Improving accountability in education | News, Sports, Jobs
This week we passed House File 2577, a bill to increase parents’ access to information about what their children are being taught. Under this bill, school districts and teachers are required to post the curriculum, textbooks, related core materials, and a list of instructional materials on an online portal that parents can access. Most teachers already use an online platform and this requirement will be easy to meet.
Schools that do not yet have a classroom management software system will have until July 1, 2024 to upgrade. Teachers can update their postings throughout the year. They are required to have all material uploaded by the end of the week it is used. This allows teachers to provide their students with material about current events and find the most engaging material.
This bill also requires that a catalog of every book in the school library be available online. A parent can then tell the school if there are books that their child is not allowed to borrow. The teacher has 14 days to correct any violations. Failure to do so will result in a civil penalty being levied against the district. The teacher will also be referred to the Board of Educational Examiners for potential sanctions on their license.
I have heard from many parents in my district as well as across the state about inappropriate materials that parents had never heard of in classrooms and school libraries in Iowa. This is not only true in urban areas, but throughout Iowa.
For example, the book Tricks, which contains explicit passages, was recently discovered in 80 school districts in Iowa. If you want to read the passages for yourself, you can contact me. But I can assure you that the content is very explicit, and very raw.
Iowans largely agree that sexually explicit material has no place in our children’s schools. Elementary students should not learn about sexuality. A teacher should not use his position to impose his political ideology on his students. These are not radical ideas, it is just common sense and decency.
We want to trust our public schools to educate, not to indoctrinate, but these days we can’t just trust, we have to verify. There is power in information. With this bill, parents can see what their children are being taught and what books they have access to.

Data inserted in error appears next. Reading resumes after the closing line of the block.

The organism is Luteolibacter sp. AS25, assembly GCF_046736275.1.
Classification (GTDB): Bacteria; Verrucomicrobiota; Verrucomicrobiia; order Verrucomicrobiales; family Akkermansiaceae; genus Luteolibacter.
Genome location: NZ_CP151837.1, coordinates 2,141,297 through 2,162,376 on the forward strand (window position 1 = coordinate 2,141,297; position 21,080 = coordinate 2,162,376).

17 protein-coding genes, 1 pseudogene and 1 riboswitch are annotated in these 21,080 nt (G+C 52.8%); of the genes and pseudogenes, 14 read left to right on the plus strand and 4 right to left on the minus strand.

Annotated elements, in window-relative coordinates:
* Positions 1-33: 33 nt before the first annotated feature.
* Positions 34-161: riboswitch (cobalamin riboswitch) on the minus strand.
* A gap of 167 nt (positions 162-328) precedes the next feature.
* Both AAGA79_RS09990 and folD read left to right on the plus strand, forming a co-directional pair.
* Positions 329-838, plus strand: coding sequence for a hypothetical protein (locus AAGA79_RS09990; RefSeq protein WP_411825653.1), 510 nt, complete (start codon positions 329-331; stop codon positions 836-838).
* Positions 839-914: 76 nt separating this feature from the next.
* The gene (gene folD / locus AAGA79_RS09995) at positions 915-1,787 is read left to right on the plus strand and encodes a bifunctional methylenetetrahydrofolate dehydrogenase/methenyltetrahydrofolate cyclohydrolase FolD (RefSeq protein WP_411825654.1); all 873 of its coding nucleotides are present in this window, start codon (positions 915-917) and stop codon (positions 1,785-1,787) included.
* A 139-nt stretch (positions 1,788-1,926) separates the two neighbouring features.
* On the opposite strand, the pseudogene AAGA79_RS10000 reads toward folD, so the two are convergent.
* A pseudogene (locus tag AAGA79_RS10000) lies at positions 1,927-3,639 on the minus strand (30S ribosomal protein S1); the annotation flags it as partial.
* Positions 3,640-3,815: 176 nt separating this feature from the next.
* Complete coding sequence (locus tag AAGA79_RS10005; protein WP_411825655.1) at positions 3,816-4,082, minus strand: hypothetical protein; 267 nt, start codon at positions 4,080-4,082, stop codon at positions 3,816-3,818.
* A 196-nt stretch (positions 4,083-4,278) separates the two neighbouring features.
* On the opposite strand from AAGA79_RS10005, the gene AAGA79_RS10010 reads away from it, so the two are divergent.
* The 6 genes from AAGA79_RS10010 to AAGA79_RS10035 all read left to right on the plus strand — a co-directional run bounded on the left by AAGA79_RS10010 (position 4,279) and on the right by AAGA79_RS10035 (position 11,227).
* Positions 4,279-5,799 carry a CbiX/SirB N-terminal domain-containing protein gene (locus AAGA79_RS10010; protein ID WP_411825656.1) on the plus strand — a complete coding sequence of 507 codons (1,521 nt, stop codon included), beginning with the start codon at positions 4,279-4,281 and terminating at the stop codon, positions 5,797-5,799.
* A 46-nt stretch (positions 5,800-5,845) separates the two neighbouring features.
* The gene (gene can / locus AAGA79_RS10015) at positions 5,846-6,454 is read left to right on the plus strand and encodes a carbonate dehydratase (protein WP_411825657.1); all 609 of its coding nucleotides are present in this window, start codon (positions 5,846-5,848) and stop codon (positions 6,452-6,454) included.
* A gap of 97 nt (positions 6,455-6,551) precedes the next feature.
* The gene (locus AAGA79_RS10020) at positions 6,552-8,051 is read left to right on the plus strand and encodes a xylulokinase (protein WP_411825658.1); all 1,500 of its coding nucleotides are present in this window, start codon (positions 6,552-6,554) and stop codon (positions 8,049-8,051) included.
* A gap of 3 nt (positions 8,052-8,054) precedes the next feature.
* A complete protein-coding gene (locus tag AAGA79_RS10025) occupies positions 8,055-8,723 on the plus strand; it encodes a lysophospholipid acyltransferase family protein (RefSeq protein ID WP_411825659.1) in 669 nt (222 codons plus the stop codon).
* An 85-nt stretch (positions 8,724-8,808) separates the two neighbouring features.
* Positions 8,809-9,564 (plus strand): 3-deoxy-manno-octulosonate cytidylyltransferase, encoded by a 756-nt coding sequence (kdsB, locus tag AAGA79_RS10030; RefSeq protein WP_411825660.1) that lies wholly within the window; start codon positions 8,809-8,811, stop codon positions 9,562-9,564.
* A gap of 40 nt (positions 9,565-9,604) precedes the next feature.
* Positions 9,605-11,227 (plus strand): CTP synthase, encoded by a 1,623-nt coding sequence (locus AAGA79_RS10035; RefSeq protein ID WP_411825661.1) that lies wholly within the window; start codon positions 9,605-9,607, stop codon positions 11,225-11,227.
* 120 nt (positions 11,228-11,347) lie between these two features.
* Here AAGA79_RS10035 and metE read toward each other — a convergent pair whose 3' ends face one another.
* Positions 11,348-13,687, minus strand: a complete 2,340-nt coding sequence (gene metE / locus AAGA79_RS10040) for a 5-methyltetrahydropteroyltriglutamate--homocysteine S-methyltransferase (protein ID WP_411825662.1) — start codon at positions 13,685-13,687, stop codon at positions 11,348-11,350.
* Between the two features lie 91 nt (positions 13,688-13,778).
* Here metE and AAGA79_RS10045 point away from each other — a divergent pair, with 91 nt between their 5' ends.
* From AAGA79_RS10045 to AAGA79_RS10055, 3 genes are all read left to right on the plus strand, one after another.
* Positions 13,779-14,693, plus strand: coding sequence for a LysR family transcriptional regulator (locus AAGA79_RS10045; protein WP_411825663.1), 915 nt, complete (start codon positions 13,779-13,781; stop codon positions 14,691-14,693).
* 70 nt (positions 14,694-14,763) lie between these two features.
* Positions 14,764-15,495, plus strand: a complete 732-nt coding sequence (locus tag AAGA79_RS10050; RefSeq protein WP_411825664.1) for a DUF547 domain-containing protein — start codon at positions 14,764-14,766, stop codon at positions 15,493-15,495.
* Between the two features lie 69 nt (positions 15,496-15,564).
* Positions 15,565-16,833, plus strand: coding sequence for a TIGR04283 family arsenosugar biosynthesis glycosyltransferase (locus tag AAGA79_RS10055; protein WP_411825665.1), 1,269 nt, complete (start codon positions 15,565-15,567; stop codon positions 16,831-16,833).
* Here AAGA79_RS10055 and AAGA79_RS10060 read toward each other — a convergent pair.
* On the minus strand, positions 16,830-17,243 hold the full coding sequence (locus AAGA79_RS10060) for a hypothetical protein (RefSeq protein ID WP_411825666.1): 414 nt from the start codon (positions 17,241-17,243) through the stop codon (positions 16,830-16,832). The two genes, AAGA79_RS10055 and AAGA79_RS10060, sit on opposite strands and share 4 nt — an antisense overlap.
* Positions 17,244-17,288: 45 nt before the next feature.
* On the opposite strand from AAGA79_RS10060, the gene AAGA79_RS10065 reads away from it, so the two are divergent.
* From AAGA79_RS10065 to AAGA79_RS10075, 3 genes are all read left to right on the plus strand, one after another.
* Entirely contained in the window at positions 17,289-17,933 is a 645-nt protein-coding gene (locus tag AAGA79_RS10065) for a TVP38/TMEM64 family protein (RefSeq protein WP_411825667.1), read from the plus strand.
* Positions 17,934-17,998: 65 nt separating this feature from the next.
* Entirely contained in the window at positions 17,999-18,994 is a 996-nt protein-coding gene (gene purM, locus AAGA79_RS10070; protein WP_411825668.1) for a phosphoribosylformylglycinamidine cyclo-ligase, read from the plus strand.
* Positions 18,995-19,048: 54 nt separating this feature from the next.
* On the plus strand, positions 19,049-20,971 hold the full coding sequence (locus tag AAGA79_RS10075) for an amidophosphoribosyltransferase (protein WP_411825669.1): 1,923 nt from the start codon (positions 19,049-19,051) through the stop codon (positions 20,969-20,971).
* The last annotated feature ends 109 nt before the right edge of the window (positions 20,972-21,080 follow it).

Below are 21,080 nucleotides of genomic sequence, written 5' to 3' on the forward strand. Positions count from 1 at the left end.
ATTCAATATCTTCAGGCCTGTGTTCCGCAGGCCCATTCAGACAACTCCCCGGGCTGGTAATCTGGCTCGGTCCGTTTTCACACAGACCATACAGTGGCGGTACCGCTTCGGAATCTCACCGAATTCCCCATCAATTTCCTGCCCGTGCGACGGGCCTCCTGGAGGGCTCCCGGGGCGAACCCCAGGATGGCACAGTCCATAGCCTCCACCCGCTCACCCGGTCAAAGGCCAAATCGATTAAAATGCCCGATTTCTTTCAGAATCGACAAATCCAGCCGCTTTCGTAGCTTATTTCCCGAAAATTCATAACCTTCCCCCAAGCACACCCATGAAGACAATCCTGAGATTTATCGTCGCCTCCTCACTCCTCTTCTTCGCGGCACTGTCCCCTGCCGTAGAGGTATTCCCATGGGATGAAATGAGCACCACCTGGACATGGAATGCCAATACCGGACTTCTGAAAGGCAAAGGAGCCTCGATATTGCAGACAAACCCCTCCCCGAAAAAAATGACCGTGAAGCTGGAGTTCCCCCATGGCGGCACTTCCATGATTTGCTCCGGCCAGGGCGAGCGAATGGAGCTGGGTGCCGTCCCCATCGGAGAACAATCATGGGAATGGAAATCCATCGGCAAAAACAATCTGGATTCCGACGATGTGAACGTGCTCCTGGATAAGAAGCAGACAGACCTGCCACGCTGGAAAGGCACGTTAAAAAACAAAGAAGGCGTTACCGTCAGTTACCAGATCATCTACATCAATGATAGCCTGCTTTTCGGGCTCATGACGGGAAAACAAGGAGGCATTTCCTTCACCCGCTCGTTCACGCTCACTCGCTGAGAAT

If they see things they don’t like, they can remove their child or hold their school district accountable. But how can bad actors be held accountable when parents are left in the dark? They are your children, not the governments. Parents have a say in the education of their children.
This week, Republicans in the Iowa House passed our education budget proposal on the House floor. In this bill, we have proposed an innovative new funding approach for Regent Universities in Iowa to help address Iowa’s workforce crisis. Instead of simply appropriating new funds for the Regents’ General Fund, the bill provides $12 million for scholarships for students preparing for needy jobs. Students in their junior and senior years of the qualifying programs will receive scholarships of $5,000 per year.
This money is in addition to the usual appropriation from the Regent’s General Fund which was otherwise held at the level of the last session. State and Regent universities need to be better partners in meeting the state’s workforce needs. This new funding will encourage Regents to recruit more students for the jobs we need here in Iowa.
Another important bill passed in the House this week is Senate Docket 577 which creates a birth certificate for non-viable births such as miscarriages that occurred after January 1, 2000. In the past, such a certificate would not was not available to grieving families experiencing the loss. of a child during pregnancy.
The certificate will be available for any non-viable birth after a heartbeat is detected but before 20 weeks of pregnancy, when a fetus is considered viable under current law. This pro-life bill, which recognizes that a child in the womb with a beating heart is a person, passed unanimously in the House.
I will endeavor to update you in the coming weeks as we progress on these priorities. As always, I look forward to hearing from you and visiting you by phone, email, or in person at the Capitol or in the District.
Dean Fisher, a Republican from Montour,
represents Iowa House District 72.
Contact him at [email protected]